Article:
Canny consumers rule at FAA

In November 1995, Congress gave FAA an exemption from the government's procurement
regulations and directed it to develop its own buying and personnel practices.

Yet in the 18 months since those changes were adopted, FAA's conversion has gone almost
unnoticed, eclipsed by the governmentwide reforms that occurred with the Information
Technology Management Reform Act.

An independent audit by Booz, Allen & Hamilton, sent to Congress this month, gives
the FAA's Acquisition Management System high marks.

The study found FAA's buys happen faster, communications with vendors happen more often
and use of commercial products is broader. But it also raised two caution flags, George L.
Donohue, FAA assistant administrator for research and acquisition, said at a recent budget

"We don't collect data on them when we do" make such awards, he
said. But on average, FAA historically had more 8(a) contractors than the average federal

"We underestimated the workload," Donohue said.

To counter this protest problem, FAA recently hired Anthony N. Palladino as director of
dispute resolution and will hire additional staff.

As a general recommendation, the report said FAA needed to develop better metrics for
measuring its progress. Interestingly, the independent report was less critical than an
internal FAA audit completed in May.

Congress and the systems vendor organizations have generally ignored the changes at
FAA. A staff member in the Senate Commerce, Science and Transportation Subcommittee on
Aviation said the subcommittee would not examine the issue until the next budget season.
And Olga Grkavac, vice president of integration for the Information Technology Association
of America, said her group had not been tracking FAA progress since the original
legislation was signed.

Members of a blue-ribbon panel established by FAA to oversee the Acquisition Management
System (AMS) suggested that lack of interest could be part of the reason for the
overhaul's success.

Commission members, however, credited people, not process, for the FAA turnaround.

"What these statutes and regulation changes do is really give a signal that if you
want to change, you can change. What made FAA change is George Donohue," said Ralph
C. Nash Jr., a member of the blue-ribbon panel and professor emeritus of law at George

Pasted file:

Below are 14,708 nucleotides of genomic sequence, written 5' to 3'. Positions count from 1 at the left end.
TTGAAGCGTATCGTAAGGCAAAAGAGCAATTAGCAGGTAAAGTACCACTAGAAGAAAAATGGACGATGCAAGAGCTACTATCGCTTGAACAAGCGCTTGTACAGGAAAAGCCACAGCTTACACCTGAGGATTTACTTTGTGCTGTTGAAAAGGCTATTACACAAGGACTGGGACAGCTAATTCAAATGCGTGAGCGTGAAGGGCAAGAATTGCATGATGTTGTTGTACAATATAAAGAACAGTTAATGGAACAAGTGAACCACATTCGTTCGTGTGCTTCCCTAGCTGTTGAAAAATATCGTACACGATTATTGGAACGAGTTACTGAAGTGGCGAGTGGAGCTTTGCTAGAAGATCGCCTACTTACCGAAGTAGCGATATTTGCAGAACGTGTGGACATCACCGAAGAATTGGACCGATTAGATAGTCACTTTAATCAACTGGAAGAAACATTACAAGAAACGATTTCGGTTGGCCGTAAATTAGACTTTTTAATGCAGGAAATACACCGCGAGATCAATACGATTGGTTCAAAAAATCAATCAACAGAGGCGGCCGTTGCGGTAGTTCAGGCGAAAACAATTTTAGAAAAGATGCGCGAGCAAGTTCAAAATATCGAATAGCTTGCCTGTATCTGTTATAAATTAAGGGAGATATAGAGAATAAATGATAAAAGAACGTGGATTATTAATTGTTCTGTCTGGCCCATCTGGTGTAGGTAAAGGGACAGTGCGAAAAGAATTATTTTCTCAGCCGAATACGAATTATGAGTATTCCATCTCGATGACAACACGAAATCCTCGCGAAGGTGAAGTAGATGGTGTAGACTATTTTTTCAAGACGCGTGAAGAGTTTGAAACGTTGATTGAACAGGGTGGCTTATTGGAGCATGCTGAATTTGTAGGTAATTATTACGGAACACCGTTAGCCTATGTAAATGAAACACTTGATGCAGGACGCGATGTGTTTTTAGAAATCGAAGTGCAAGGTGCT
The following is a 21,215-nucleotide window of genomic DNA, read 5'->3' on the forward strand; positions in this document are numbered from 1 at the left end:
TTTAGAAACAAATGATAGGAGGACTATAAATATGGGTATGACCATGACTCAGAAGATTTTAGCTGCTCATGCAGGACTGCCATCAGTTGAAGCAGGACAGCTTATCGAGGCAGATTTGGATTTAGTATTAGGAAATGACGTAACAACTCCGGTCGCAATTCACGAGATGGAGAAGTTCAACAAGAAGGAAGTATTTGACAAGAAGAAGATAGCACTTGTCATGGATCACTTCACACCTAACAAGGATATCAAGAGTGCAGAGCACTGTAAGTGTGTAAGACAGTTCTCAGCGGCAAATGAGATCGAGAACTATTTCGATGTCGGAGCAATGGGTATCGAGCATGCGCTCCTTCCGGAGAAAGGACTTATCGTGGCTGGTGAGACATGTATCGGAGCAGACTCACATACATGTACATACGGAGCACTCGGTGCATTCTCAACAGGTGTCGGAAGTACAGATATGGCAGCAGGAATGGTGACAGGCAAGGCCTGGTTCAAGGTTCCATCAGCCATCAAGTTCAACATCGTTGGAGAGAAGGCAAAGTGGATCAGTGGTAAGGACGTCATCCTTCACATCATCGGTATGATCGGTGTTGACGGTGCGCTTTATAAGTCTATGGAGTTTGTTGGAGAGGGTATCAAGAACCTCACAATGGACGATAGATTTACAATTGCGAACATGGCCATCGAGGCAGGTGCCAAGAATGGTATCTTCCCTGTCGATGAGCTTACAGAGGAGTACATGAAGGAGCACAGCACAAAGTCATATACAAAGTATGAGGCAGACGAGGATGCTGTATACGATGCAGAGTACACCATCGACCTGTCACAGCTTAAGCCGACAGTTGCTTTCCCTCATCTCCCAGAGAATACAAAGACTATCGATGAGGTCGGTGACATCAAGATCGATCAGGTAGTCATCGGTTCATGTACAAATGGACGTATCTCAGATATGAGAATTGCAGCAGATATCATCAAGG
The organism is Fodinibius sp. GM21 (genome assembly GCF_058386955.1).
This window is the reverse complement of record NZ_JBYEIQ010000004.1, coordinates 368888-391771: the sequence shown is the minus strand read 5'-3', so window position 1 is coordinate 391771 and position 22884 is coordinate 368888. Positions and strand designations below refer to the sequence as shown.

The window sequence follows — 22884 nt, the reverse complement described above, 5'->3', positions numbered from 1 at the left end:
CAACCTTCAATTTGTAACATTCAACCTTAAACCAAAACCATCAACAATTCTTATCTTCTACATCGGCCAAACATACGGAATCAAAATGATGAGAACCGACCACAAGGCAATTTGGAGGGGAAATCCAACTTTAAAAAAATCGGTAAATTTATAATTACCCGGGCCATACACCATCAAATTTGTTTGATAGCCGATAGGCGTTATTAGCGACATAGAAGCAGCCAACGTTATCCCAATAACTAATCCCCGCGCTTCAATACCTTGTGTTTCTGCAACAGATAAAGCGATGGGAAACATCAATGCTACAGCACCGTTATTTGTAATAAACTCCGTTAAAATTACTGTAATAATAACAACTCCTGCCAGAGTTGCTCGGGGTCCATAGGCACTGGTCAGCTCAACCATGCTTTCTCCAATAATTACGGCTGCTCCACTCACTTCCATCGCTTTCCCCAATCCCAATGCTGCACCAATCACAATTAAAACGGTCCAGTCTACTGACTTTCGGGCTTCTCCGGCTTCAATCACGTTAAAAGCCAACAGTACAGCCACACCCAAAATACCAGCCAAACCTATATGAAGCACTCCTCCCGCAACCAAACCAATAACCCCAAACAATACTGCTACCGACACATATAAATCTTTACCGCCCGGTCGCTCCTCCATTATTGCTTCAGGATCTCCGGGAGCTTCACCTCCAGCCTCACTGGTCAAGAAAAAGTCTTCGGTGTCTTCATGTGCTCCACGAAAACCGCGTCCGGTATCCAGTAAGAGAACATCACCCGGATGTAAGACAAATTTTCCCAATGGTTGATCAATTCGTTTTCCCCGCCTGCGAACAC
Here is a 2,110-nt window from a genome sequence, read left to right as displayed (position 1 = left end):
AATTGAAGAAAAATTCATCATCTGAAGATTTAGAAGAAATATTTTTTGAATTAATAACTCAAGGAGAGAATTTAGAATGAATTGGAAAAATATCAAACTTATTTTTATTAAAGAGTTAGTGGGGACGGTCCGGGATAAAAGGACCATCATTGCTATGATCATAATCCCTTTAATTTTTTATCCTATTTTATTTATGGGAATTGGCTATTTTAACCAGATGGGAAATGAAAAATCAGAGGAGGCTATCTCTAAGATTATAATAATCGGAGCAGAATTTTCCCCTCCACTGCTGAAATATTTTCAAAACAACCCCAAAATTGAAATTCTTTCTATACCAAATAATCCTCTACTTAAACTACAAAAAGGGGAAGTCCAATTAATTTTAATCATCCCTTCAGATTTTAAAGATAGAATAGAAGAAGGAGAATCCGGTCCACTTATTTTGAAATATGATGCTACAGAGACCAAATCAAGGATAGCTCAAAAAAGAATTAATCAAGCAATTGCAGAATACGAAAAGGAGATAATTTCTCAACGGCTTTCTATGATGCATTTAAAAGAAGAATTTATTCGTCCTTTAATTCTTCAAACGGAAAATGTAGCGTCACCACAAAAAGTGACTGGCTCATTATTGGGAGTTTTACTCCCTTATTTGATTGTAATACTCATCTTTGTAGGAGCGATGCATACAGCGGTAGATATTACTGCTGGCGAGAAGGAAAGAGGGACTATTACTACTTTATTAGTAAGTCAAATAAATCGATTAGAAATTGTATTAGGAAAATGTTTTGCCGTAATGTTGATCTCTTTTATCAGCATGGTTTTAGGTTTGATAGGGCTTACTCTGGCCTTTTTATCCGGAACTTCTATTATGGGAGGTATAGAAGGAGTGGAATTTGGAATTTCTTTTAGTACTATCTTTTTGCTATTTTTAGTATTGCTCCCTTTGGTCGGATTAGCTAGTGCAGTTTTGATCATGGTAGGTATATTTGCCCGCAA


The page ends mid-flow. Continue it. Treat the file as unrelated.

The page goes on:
Washington University in Washington. "That's 10 times more important than the

Stephen A. Kalish, also a panel member and vice president of transportation programs
for Computer Sciences Corp., agreed.

"Ninety-five percent of this is leadership," he said. "If you have
leaders, they'll use the process or tools and they'll get it done regardless."

There is nothing that was done under the old system that can't be done with the new
system, said Wilson Felder, director of aviations services for TRW Inc. Many of the
changes are institutional, he said.

"It's possible to write an excellent procurement using" the Federal
Acquisition Regulation, he said. "It is also possible to write a terrible one using

It is, however, difficult to do a precise apples-to-apples comparison of the two
procurement processes, one FAA contractor said, particularly because there have been few
large-scale contracts during the last 18 months.

But that change alone was a key aim of the reform: smaller, more efficient buys that
would let FAA keep up with rapidly changing technology. Most observers agreed there is
still a way to go before FAA can declare the new buying methods a full success.

"There is not enough accumulated evidence to say unequivocally that the reform
model is a complete success. My impression is that it is a success and it is likely to be
successful," said Bert Concklin, president of the Professional Services Council and a
member of the blue-ribbon panel.

One FAA contractor noted that even modest requests for proposals have trappings of
former large-scale contracts.

Other reformers give tentative high marks to FAA reform. "They have gotten off to
a good start," said Steven Kelman, former administrator for the Office of Federal
Procurement Policy and a member of the blue-ribbon panel. "In the end, the jury is
still out. We still need to see whether the FAA will be able to do a better job with
getting returns on its IT investments," he said.

The reforms free personnel to work on other areas, said Kelman, a professor of public
management at Harvard University's Kennedy School of Government.

"That will deliver real change only if FAA officials make good use of that time to
do a better job in terms of figuring out what they want and managing their
contracts," he said.

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